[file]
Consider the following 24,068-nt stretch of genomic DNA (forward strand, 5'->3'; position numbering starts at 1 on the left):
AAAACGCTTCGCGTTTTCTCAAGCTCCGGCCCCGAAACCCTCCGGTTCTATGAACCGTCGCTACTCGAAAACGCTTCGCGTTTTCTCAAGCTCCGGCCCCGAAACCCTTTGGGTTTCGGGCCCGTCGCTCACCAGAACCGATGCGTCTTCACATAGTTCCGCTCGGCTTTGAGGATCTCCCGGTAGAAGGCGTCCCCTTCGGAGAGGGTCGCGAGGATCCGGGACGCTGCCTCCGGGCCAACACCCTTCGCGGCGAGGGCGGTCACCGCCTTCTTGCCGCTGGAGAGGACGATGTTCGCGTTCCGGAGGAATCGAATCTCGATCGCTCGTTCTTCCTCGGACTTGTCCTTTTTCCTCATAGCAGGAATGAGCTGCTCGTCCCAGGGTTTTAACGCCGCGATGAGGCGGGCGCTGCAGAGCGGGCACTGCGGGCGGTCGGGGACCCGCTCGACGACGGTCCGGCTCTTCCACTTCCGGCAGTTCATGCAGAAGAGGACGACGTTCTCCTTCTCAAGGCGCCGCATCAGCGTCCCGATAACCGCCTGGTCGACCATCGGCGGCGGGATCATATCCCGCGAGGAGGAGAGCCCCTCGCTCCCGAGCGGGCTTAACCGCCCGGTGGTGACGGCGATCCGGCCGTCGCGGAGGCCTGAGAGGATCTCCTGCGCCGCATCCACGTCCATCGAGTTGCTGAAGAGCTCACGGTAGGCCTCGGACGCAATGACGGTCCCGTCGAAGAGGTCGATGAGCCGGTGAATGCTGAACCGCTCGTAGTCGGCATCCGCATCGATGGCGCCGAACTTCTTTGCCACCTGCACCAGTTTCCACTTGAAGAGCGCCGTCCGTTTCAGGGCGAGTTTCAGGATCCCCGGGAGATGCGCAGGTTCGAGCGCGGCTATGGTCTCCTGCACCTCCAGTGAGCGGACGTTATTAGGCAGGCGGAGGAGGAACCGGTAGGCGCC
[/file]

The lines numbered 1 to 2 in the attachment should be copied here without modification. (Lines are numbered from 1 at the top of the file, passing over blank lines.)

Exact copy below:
Consider the following 24,068-nt stretch of genomic DNA (forward strand, 5'->3'; position numbering starts at 1 on the left):
AAAACGCTTCGCGTTTTCTCAAGCTCCGGCCCCGAAACCCTCCGGTTCTATGAACCGTCGCTACTCGAAAACGCTTCGCGTTTTCTCAAGCTCCGGCCCCGAAACCCTTTGGGTTTCGGGCCCGTCGCTCACCAGAACCGATGCGTCTTCACATAGTTCCGCTCGGCTTTGAGGATCTCCCGGTAGAAGGCGTCCCCTTCGGAGAGGGTCGCGAGGATCCGGGACGCTGCCTCCGGGCCAACACCCTTCGCGGCGAGGGCGGTCACCGCCTTCTTGCCGCTGGAGAGGACGATGTTCGCGTTCCGGAGGAATCGAATCTCGATCGCTCGTTCTTCCTCGGACTTGTCCTTTTTCCTCATAGCAGGAATGAGCTGCTCGTCCCAGGGTTTTAACGCCGCGATGAGGCGGGCGCTGCAGAGCGGGCACTGCGGGCGGTCGGGGACCCGCTCGACGACGGTCCGGCTCTTCCACTTCCGGCAGTTCATGCAGAAGAGGACGACGTTCTCCTTCTCAAGGCGCCGCATCAGCGTCCCGATAACCGCCTGGTCGACCATCGGCGGCGGGATCATATCCCGCGAGGAGGAGAGCCCCTCGCTCCCGAGCGGGCTTAACCGCCCGGTGGTGACGGCGATCCGGCCGTCGCGGAGGCCTGAGAGGATCTCCTGCGCCGCATCCACGTCCATCGAGTTGCTGAAGAGCTCACGGTAGGCCTCGGACGCAATGACGGTCCCGTCGAAGAGGTCGATGAGCCGGTGAATGCTGAACCGCTCGTAGTCGGCATCCGCATCGATGGCGCCGAACTTCTTTGCCACCTGCACCAGTTTCCACTTGAAGAGCGCCGTCCGTTTCAGGGCGAGTTTCAGGATCCCCGGGAGATGCGCAGGTTCGAGCGCGGCTATGGTCTCCTGCACCTCCAGTGAGCGGACGTTATTAGGCAGGCGGAGGAGGAACCGGTAGGCGCC